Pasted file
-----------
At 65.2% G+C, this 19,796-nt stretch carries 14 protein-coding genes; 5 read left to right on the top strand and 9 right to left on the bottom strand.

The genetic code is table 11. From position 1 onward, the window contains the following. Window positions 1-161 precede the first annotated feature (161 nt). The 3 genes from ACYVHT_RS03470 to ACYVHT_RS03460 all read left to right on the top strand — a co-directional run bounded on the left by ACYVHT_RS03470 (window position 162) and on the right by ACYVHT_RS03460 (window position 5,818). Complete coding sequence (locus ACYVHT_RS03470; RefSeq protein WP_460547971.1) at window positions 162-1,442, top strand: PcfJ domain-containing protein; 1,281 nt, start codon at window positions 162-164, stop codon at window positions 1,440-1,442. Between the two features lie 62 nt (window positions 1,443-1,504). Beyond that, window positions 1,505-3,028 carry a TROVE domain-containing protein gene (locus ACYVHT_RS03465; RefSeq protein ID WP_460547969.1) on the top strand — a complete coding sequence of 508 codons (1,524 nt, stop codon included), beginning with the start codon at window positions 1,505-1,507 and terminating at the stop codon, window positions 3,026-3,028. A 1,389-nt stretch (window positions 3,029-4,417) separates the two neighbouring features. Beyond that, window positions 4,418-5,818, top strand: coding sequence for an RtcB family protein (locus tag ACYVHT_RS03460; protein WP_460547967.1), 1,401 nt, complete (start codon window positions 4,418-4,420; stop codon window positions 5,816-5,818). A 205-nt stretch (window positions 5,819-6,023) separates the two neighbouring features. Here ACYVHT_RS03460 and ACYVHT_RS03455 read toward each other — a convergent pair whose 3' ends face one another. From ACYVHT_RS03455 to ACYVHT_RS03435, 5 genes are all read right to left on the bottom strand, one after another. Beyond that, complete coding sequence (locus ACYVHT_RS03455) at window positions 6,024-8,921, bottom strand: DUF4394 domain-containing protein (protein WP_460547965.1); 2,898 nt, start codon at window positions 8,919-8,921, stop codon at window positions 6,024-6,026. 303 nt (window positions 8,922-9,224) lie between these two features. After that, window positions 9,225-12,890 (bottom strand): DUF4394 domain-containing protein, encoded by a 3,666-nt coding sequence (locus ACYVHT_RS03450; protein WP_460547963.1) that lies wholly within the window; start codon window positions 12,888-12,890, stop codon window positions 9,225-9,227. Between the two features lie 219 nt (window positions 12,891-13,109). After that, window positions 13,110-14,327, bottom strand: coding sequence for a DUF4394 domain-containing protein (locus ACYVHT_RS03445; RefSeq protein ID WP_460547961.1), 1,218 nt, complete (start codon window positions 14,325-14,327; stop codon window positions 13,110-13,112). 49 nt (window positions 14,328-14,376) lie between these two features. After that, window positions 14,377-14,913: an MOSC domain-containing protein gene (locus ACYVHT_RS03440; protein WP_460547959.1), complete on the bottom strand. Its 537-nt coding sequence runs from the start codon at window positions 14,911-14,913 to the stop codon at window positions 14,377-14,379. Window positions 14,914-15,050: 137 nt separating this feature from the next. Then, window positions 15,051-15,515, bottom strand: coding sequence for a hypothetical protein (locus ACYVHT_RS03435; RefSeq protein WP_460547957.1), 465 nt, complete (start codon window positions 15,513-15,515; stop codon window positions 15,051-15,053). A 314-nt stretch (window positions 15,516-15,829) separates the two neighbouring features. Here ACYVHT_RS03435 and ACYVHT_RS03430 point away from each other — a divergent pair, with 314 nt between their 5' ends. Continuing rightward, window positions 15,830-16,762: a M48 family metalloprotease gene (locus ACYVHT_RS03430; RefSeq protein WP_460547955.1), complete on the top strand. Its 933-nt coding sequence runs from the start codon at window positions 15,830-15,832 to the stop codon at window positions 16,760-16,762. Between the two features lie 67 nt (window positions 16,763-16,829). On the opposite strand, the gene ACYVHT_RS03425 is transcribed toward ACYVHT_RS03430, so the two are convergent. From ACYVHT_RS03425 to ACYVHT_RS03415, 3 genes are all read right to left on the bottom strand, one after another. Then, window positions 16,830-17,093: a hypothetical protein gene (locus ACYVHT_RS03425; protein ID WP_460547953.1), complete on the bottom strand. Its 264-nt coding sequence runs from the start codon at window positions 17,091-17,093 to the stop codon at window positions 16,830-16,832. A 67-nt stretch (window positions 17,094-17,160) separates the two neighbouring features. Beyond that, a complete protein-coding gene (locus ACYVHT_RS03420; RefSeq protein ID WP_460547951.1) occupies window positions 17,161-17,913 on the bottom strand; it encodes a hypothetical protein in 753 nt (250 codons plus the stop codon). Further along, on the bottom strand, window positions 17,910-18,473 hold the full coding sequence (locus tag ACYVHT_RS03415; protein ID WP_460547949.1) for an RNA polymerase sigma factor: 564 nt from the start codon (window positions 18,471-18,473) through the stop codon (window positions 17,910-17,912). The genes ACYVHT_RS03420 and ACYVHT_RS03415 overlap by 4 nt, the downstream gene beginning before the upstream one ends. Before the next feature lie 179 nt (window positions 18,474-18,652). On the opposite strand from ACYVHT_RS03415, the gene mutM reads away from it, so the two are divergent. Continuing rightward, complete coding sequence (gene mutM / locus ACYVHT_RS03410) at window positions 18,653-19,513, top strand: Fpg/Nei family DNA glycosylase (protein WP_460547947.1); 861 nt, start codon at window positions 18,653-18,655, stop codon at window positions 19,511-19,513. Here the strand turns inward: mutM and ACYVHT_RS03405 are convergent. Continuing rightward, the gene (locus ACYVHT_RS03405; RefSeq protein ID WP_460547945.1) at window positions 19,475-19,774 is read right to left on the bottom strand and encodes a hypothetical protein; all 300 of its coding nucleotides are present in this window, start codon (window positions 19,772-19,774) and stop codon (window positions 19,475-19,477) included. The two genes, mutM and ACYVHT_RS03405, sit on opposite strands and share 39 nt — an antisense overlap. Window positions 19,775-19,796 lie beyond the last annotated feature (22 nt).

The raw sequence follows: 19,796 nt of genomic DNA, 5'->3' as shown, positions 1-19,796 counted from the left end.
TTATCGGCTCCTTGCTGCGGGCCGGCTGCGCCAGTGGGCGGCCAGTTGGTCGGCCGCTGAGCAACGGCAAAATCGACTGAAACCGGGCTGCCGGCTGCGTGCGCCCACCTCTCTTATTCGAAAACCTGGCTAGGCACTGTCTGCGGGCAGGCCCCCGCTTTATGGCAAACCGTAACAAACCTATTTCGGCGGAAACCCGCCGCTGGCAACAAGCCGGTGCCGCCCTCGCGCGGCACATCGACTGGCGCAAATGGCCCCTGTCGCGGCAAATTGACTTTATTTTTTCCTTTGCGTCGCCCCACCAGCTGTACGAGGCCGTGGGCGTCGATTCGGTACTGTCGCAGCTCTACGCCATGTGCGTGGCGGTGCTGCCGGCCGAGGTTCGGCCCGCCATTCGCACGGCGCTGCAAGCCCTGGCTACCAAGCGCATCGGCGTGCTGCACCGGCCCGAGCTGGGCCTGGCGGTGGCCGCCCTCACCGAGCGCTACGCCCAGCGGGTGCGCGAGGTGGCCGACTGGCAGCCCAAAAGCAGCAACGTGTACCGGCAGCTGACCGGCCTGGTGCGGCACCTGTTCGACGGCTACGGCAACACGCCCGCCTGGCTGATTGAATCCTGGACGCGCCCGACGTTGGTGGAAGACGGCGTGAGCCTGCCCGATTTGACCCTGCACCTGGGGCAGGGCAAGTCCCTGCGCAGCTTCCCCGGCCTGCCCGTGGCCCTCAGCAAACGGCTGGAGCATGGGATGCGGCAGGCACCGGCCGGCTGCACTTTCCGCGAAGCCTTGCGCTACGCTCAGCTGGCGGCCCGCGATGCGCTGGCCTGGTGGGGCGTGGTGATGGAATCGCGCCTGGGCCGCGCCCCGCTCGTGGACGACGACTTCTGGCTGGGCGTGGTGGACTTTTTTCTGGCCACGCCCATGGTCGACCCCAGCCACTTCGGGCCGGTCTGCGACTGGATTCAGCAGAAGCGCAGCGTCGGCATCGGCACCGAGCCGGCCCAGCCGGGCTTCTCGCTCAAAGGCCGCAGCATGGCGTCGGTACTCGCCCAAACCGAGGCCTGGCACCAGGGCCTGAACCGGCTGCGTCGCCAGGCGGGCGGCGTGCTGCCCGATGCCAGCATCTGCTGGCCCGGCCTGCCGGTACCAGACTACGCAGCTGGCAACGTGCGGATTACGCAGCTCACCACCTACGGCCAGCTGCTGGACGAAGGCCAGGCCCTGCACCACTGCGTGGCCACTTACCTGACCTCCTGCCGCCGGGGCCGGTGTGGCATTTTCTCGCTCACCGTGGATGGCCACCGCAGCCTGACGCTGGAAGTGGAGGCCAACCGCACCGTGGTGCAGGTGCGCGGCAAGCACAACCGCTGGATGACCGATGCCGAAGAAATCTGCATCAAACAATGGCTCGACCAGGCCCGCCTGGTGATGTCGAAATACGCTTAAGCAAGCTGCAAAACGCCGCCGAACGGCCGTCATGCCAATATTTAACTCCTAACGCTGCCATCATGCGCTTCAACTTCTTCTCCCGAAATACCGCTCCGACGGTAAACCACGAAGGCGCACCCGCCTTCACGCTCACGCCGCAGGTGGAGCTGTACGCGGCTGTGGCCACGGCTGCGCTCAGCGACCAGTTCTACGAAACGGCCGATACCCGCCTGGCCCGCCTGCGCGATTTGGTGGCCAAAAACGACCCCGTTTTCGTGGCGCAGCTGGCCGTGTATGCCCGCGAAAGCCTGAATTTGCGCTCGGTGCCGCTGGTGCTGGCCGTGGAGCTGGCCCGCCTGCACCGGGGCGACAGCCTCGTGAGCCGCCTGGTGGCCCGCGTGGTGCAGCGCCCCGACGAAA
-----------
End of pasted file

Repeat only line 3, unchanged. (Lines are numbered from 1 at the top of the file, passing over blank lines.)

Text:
The raw sequence follows: 19,796 nt of genomic DNA, 5'->3' as shown, positions 1-19,796 counted from the left end.